At seven hours long, the ride from Plovdiv to Bansko won’t be the quickest railway journey in your life, but it may well prove to be the most memorable. For the last five hours, after changing at Septemvri, you travel on a narrow-gauge railway, which meanders its way through some of the most spectacular mountain scenery in Europe. Halfway through the journey, at one of the numerous small village stops, a group of peasants boarded, headed by a cheery soul with a Terry-Thomas grin who proceeded to treat us — and the other inhabitants of our carriage — to two hours of accordion playing and a sing along of Bulgarian folk songs. When’s the last time you experienced that on Virgin trains?
We arrived in Bankso in sky-high spirits, yet famished Fortunately salvation was at hand in the shape of a gloriously smoky, 1940s time-warp restaurant in the main town square. Bulgarian cuisine is among the finest in Europe, but a word of warning: for the Bulgar chef ‘waste not want not’ really is taken literally, and among the delightful dishes on the menu brains, tongue and tripe lie in wait for those who, like me, get their Cyrillic alphabet mixed up. That said, if you’re ever going to cock up your order, with an average price of about 50p for a main course, Bulgaria is the place to do it. It’s also a good opportunity to let rip with the wine list: in how many other countries in Europe can you order the most expensive vintage and still receive change from £2?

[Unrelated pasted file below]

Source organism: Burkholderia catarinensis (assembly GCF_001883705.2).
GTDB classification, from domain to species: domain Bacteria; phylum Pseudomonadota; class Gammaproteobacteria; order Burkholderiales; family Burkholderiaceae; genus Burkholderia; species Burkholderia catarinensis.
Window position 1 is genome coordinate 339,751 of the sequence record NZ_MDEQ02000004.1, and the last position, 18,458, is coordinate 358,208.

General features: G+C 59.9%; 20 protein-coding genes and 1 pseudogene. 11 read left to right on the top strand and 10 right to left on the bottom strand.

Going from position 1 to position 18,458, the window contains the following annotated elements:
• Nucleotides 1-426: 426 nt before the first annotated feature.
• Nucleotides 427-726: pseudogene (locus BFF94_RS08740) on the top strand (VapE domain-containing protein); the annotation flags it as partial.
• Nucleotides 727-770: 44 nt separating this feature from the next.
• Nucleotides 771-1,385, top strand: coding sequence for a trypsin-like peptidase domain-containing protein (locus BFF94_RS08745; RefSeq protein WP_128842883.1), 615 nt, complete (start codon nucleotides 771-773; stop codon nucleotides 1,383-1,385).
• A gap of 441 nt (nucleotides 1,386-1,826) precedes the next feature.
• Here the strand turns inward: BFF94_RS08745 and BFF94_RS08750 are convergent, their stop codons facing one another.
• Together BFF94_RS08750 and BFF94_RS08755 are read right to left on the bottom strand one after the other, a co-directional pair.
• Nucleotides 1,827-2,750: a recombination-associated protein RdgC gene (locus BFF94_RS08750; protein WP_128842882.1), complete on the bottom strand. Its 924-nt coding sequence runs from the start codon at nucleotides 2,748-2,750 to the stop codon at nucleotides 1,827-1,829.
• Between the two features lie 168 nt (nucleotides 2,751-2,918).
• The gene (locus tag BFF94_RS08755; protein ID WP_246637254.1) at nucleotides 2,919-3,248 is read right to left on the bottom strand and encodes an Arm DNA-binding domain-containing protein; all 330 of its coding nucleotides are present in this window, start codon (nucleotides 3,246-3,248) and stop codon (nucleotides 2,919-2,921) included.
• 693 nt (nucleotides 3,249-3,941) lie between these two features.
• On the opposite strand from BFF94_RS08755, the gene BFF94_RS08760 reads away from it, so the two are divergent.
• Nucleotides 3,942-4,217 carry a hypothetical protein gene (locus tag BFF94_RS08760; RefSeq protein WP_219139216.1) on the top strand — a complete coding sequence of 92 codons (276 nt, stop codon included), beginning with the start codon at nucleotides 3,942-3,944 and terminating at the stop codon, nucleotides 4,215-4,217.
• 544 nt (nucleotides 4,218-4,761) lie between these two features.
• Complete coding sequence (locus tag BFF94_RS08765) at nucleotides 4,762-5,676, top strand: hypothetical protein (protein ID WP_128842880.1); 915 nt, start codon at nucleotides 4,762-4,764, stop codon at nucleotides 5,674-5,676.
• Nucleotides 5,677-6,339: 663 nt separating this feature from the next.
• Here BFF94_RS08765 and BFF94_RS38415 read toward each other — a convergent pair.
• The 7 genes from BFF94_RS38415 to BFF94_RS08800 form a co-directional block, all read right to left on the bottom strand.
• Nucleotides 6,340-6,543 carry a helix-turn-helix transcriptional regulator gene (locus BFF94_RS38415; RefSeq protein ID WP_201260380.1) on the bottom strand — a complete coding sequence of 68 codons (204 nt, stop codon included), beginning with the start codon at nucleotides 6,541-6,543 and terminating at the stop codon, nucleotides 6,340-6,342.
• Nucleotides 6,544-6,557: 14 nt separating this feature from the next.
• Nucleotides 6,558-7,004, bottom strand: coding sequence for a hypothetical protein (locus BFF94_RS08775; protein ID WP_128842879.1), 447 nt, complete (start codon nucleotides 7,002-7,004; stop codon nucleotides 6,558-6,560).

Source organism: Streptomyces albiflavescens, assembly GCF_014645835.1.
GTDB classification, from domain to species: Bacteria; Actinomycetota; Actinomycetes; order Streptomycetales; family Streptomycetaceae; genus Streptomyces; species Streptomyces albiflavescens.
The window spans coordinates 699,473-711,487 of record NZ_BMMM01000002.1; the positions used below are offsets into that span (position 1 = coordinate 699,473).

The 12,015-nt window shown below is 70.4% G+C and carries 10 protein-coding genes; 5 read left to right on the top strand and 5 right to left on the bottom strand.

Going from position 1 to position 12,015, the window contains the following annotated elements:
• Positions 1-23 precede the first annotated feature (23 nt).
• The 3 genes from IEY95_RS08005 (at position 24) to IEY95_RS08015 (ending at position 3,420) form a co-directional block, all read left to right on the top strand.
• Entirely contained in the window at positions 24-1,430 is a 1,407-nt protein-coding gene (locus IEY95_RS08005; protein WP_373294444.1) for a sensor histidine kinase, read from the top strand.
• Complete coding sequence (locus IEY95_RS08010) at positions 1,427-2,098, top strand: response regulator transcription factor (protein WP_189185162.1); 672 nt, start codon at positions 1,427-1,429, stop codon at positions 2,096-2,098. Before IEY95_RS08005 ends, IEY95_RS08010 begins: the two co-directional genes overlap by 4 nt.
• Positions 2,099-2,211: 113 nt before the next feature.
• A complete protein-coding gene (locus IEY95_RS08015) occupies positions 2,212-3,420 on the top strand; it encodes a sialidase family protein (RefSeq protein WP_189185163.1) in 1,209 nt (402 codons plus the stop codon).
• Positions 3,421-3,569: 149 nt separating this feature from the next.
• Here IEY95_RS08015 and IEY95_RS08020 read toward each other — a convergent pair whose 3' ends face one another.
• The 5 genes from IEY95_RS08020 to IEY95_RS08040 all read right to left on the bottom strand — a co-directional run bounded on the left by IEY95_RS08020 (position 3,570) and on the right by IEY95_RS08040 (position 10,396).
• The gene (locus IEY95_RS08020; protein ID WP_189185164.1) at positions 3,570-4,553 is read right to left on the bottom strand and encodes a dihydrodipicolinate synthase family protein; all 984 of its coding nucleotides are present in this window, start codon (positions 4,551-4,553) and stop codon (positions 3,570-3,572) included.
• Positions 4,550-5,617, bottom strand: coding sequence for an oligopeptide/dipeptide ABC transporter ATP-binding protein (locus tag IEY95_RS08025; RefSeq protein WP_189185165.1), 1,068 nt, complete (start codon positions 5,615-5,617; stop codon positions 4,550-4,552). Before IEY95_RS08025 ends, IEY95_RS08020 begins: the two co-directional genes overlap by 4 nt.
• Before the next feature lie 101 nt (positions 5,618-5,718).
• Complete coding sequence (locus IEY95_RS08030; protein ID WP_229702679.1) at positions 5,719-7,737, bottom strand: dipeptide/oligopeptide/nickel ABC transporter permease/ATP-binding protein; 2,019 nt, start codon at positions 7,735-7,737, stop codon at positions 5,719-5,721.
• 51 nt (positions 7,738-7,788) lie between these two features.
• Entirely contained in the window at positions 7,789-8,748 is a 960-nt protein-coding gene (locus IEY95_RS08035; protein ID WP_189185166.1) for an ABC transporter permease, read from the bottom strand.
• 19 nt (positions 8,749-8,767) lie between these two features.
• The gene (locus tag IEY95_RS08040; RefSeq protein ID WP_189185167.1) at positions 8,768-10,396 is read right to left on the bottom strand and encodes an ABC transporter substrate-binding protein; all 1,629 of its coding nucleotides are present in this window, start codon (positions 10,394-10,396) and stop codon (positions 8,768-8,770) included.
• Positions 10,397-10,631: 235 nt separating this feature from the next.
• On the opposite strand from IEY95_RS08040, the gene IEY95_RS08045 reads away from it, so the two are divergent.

Having got our fix of snow from two days in Bankso, we decided to head to Sofia, three hours away by coach. The Bulgarian capital may not be one of the most high- profile in Europe, but it is certainly one of the most likable. In no other European capital of a similar size does one get such a sense of space: Sofia really is the perfect city for people who normally hate cities. It has enough attractions to justify several visits, but with time at a premium we had to make do with tours of the ‘Holy Trinity’ — the Sveta Nedelya Cathedral, the St Nikolai Russian Church with its five golden onion domes, and the awesome Aleksander Nevski Church, built as a memorial to the 200,000 Russian soldiers who died fighting for Bulgaria’s independence. We also, thankfully, found time to visit the splendidly old-fashioned Museum of Natural History, with its fabulous collection of over a million animal, plant and mineral specimens.
One of the nicest of many nice things about Bulgaria is the custom of posting notices with the names and photographs of the deceased on walls and doors. At first I thought this morbid. But being reminded of those who once walked among us helps create a great sense of continuity and community, besides keeping us focused on what really matters. ‘There is a land of the living and a land of the dead and the bridge is love ...the only meaning,’ as Thornton Wilder put it. We saw hundreds of these notices and, even in the centre of Sofia, not a single one was defaced. The lack of vandalism is not the only area in which Bulgaria outscores Britain. Public transport, besides being cheap, is clean and punctual. People may not be effusive or prone to shouting in the streets but they are kind, friendly and unfailingly helpful; family ties and religious beliefs remain strong. Crime is low and there is a high general level of education.
For those keen to experience ‘backward’ Eastern Europe, Bulgaria and not Hungary, Slovakia, the Czech Republic or Poland is the real McCoy. Do try and catch this wonderful country before the real estate sharks, the EU commissars and the other emissaries of ‘progress’ spoil it for ever.
Neil Clark/The Spectator 2006